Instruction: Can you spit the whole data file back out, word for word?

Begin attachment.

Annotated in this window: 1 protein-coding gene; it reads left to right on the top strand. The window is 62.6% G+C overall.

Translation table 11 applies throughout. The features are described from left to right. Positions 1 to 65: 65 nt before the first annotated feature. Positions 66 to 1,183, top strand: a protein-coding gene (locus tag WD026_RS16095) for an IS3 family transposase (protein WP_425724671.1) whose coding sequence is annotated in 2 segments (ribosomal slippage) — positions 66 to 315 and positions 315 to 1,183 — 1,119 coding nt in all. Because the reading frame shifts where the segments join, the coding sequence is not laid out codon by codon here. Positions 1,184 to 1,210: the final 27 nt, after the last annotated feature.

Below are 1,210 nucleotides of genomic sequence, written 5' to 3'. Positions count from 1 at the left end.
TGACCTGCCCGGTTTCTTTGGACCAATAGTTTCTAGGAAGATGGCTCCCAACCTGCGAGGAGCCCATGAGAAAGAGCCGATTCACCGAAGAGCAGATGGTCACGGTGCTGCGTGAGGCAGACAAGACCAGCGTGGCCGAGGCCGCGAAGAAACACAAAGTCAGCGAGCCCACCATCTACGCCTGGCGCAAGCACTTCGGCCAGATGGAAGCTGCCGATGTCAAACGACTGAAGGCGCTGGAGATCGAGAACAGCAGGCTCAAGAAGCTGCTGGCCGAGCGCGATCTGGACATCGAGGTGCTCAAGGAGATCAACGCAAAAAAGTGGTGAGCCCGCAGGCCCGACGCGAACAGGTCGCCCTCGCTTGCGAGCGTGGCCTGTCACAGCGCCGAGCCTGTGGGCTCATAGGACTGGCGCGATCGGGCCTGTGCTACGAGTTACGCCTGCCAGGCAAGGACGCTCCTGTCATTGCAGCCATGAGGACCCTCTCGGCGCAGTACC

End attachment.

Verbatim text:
Annotated in this window: 1 protein-coding gene; it reads left to right on the top strand. The window is 62.6% G+C overall.

Translation table 11 applies throughout. The features are described from left to right. Positions 1 to 65: 65 nt before the first annotated feature. Positions 66 to 1,183, top strand: a protein-coding gene (locus tag WD026_RS16095) for an IS3 family transposase (protein WP_425724671.1) whose coding sequence is annotated in 2 segments (ribosomal slippage) — positions 66 to 315 and positions 315 to 1,183 — 1,119 coding nt in all. Because the reading frame shifts where the segments join, the coding sequence is not laid out codon by codon here. Positions 1,184 to 1,210: the final 27 nt, after the last annotated feature.

Below are 1,210 nucleotides of genomic sequence, written 5' to 3'. Positions count from 1 at the left end.
TGACCTGCCCGGTTTCTTTGGACCAATAGTTTCTAGGAAGATGGCTCCCAACCTGCGAGGAGCCCATGAGAAAGAGCCGATTCACCGAAGAGCAGATGGTCACGGTGCTGCGTGAGGCAGACAAGACCAGCGTGGCCGAGGCCGCGAAGAAACACAAAGTCAGCGAGCCCACCATCTACGCCTGGCGCAAGCACTTCGGCCAGATGGAAGCTGCCGATGTCAAACGACTGAAGGCGCTGGAGATCGAGAACAGCAGGCTCAAGAAGCTGCTGGCCGAGCGCGATCTGGACATCGAGGTGCTCAAGGAGATCAACGCAAAAAAGTGGTGAGCCCGCAGGCCCGACGCGAACAGGTCGCCCTCGCTTGCGAGCGTGGCCTGTCACAGCGCCGAGCCTGTGGGCTCATAGGACTGGCGCGATCGGGCCTGTGCTACGAGTTACGCCTGCCAGGCAAGGACGCTCCTGTCATTGCAGCCATGAGGACCCTCTCGGCGCAGTACC